Modest little trees that may pay dividends one day
When we had our club bonsai show at Willowbrook Garden Centre near Wellington I treated myself,well no, my wife Sue treated me to two little plants to work on . The first a Berberis thunbergii ‘Bagatelle’ or Japanese Barberry. Normally grows to about 3 feet or so and as I forgot to take a photo before I started work on it I have sketched over a photo to show roughly the foliage area and the level the roots were planted up to. Of the plants there this one had the best trunk potential hidden in it.
I reduced it all round, removed some very straight branches that crossed badly over others and then wary of the very fine little thorns wired it a bit to give it a slight swept movement and carefully repotted it, exposing about another half inch or more of trunk, in quite a fair size pot for its size to get established and now a few weeks later it is looking pretty healthy. Size from pot approx 7 inches. Not bad for I think it was £7.
Little Myrtle Communis Microphylla
Sue really wanted this but as she has two flourishing Myrtles in the garden already she kindly gave this to me to do my best with. The photo shows the tree after I had reduced the foliage by more than a half. It was a round blob similar to the Berberis prior to the work, I also removed an ugly stump in the middle or at least made it far less visible and repotted it. Height now about 5 inches, they can grow to 5 or 8 feet. I think it cost just under a fiver.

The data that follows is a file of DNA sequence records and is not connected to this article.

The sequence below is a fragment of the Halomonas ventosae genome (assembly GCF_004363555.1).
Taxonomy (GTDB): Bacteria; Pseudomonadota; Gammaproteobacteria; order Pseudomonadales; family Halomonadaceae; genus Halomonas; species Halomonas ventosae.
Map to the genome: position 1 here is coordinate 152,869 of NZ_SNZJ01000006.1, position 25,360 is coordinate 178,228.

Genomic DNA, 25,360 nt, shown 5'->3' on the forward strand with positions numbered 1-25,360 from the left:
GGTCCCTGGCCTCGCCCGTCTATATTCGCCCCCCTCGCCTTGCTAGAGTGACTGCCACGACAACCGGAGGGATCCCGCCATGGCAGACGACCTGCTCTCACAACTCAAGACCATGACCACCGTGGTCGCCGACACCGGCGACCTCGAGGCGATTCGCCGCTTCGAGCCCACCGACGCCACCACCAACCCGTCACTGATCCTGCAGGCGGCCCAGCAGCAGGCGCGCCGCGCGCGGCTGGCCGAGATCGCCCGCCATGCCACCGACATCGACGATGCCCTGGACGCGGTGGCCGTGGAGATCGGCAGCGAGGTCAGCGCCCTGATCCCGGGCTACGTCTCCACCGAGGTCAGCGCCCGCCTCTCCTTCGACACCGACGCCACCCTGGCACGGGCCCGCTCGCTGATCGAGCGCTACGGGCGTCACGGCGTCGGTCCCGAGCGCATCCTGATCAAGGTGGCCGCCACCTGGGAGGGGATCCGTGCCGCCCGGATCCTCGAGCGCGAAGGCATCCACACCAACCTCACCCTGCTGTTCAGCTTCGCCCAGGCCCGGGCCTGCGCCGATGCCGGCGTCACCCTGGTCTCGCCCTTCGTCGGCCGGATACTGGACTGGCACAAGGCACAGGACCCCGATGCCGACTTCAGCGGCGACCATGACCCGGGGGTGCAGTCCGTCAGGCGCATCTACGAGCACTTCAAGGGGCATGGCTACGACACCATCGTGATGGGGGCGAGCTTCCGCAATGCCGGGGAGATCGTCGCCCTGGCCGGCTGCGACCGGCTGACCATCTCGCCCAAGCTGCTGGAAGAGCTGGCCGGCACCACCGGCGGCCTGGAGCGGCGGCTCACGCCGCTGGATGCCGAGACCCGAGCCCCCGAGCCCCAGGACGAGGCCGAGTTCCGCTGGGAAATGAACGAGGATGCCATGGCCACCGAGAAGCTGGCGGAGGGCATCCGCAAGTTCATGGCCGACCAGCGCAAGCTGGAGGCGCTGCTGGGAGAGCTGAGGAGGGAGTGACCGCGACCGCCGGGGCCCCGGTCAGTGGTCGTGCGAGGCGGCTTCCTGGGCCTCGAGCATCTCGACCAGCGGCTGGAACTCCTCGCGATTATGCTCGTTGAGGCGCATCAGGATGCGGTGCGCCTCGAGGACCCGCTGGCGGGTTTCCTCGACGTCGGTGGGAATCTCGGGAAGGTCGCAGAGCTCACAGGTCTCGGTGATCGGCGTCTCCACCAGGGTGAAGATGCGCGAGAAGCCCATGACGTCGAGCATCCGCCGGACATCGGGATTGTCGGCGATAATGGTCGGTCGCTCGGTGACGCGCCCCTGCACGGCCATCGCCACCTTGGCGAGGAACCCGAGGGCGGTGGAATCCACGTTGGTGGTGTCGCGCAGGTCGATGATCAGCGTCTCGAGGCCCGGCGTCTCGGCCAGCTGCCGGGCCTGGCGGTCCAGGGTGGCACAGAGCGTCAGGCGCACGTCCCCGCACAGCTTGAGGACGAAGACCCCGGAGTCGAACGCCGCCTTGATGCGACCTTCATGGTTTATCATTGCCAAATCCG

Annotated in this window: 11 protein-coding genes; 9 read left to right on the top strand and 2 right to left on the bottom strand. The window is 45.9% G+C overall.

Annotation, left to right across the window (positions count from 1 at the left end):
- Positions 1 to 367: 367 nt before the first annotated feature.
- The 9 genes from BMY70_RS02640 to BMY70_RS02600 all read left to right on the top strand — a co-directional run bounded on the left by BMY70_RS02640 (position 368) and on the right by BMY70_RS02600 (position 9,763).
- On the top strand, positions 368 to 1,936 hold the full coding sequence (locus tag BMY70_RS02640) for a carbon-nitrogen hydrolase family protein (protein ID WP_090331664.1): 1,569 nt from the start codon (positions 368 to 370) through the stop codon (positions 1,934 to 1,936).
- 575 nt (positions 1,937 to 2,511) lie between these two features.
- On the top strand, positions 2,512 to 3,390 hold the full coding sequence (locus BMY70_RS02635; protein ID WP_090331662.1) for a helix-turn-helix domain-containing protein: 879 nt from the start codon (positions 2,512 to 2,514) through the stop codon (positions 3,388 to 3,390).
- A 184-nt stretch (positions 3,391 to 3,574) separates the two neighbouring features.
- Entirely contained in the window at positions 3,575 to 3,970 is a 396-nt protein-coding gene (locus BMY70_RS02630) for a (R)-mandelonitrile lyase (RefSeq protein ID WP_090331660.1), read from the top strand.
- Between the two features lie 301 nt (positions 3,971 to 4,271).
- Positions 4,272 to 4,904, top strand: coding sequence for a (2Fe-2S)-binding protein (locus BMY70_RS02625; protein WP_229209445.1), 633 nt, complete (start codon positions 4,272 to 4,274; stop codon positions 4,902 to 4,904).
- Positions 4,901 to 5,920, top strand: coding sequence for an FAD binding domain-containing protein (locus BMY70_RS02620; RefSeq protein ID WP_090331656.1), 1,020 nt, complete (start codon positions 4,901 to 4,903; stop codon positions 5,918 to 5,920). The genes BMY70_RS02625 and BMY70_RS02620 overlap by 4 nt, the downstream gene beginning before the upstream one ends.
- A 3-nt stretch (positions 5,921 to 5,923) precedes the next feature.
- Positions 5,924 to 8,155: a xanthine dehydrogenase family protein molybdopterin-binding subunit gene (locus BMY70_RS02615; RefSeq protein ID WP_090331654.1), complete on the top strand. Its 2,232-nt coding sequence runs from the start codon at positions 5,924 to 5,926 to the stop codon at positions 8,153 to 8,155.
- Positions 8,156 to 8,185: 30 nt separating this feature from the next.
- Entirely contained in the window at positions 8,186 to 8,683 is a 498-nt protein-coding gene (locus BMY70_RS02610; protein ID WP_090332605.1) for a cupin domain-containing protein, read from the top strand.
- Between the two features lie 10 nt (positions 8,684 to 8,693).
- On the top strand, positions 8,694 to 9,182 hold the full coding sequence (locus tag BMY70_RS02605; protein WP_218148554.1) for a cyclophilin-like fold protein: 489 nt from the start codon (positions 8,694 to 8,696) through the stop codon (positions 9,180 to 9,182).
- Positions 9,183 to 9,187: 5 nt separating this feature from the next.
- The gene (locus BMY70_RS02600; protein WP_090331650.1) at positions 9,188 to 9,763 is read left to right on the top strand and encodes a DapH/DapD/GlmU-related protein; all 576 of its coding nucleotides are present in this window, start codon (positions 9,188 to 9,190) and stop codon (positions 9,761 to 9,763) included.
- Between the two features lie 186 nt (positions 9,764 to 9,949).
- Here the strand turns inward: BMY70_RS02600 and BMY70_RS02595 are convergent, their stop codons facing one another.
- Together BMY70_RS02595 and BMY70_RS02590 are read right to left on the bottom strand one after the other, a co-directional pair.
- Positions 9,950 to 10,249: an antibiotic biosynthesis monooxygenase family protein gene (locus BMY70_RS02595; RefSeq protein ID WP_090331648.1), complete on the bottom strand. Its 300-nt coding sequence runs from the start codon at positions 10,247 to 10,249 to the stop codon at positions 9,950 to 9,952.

What Sue likes are the legends behind the story of the Myrtle The Greeks associated Myrtle with Aphrodite, the goddess of love. In Jewish lore the myrtle is one of the four sacred plants of Sukkot, the Feast of Tabernacles and in Pagan lore it is associated with the festival of Beltane, Sue also claims that it grows best in garden where the wife wears the trousers!
I hasten to add these are work in progress projects and it will be some time before the trunk, particularly in the case of the Myrtle, thickens up and one could really call them established bonsai,